Mining Publication: Environmental Impacts of Cemented Mine Waste Backfill
Original creation date: January 1996
Researchers at the U. S. Bureau of Mines conducted investigations to evaluate the potential for ground water contamination by mine waste used as backfill. Samples of cemented waste backfill and water discharging from drillholes and seeps were collected to use in chemical analyses and laboratory tests to determine the physical and chemical factors that control release of heavy metals to ground water. Greater water retention by cemented backfill (as compared to uncemented sandfill) reduces the surface area exposed to oxidation, which in turn reduces the amount of acid produced. The acid is neutralized by the cement and minerals contained in the backfill. The grain-size distribution of tailings used for backfill affects the structural integrity of cemented backfill under attack by acidic water; breakdown of the backfill structure releases neutralizing materials faster. Backfilled stopes in rock with low hydraulic conductivities will constitute preferential flow paths after mine flooding; however, the rate of flow through backfill will be much slower than when the stope is partially saturated during mine operation. Considering all factors, acid generation and release of metal ions from cemented backfill should be less than in uncemented sandfill.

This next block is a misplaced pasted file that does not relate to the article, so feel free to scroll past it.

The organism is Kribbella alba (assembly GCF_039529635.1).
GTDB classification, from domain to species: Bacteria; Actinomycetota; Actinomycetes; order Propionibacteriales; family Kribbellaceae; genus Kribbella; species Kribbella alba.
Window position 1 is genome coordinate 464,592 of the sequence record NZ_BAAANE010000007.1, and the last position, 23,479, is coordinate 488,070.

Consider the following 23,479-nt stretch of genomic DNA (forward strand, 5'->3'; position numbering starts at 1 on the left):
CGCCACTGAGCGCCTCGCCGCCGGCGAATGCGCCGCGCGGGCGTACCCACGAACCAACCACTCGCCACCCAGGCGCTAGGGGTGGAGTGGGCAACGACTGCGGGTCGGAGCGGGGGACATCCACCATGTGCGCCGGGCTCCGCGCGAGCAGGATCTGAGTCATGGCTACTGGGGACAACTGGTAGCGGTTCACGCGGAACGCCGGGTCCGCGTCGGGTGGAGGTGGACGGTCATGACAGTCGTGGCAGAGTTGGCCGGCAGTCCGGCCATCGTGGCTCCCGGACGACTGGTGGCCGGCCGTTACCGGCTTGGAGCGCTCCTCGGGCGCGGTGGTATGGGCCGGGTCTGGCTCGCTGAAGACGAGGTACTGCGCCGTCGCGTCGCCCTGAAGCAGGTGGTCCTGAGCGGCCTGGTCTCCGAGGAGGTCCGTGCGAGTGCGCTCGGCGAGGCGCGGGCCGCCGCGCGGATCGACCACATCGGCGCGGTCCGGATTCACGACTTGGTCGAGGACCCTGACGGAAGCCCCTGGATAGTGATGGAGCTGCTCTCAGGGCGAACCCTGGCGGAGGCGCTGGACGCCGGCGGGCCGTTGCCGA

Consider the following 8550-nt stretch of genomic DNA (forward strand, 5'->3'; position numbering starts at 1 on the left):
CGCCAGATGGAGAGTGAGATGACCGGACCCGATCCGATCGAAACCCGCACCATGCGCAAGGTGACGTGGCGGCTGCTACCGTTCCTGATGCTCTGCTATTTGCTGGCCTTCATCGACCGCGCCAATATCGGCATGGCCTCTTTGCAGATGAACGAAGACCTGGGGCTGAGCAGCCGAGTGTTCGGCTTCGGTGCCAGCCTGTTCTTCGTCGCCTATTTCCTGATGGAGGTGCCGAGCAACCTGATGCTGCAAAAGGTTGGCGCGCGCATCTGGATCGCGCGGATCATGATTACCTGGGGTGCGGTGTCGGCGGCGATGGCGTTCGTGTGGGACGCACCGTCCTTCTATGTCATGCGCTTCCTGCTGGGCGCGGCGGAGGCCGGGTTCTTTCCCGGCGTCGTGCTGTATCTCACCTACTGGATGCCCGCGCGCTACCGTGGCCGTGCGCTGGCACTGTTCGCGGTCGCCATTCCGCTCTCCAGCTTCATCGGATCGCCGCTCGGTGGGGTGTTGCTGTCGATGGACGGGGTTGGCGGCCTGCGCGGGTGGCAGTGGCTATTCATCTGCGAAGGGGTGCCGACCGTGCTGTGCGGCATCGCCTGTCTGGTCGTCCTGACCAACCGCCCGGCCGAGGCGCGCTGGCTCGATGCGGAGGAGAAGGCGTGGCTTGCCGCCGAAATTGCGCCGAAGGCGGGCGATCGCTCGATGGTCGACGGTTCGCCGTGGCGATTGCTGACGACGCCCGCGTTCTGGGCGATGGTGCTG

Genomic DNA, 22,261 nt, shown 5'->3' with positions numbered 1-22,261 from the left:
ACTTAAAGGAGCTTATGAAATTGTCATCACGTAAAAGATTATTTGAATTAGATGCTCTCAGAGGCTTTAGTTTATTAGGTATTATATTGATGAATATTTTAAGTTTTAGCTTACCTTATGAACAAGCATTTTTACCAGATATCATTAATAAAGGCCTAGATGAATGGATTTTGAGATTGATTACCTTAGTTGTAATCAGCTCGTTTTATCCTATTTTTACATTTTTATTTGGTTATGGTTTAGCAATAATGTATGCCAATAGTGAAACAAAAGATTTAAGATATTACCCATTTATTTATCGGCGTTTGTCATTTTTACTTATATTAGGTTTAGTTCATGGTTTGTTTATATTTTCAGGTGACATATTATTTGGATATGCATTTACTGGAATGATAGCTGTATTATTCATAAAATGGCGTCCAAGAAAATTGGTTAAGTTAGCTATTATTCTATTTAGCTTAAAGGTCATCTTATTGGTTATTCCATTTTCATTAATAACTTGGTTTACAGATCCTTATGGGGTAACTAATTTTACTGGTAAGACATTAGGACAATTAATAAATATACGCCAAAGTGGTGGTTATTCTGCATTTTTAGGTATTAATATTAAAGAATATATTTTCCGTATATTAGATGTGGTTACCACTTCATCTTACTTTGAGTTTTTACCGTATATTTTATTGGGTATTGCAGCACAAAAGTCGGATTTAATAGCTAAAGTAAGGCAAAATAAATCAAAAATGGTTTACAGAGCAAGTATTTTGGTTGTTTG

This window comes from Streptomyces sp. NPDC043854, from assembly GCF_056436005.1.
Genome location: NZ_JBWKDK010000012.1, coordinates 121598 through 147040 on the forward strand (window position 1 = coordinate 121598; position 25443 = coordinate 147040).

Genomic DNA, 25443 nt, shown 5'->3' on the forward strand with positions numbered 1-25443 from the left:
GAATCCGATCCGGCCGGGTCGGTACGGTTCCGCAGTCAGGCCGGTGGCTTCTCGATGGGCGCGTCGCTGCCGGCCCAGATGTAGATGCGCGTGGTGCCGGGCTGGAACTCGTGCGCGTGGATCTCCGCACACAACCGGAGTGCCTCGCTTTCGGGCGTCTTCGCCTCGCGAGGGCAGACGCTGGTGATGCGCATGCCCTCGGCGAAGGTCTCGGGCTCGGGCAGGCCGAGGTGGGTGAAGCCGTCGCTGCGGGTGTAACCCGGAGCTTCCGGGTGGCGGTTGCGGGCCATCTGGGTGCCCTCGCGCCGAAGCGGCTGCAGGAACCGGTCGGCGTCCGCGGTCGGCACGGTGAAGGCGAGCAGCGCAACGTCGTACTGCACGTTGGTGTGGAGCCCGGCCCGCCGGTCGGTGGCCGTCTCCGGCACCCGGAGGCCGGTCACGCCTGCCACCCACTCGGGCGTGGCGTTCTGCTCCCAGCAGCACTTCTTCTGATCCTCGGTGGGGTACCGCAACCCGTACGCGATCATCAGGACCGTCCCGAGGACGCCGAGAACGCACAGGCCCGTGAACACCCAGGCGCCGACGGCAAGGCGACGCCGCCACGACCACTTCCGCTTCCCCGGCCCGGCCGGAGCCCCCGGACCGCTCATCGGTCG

Authors: RL Levens, AD Marcy, CM Boldt
Report of Investigations - January 1996
NIOSHTIC2 Number: 20023323
U.S. Department of the Interior, Bureau of Mines, Report of Investigations 9599, 1996 Jan:1-22
- Content source: National Institute for Occupational Safety and Health, Mining Program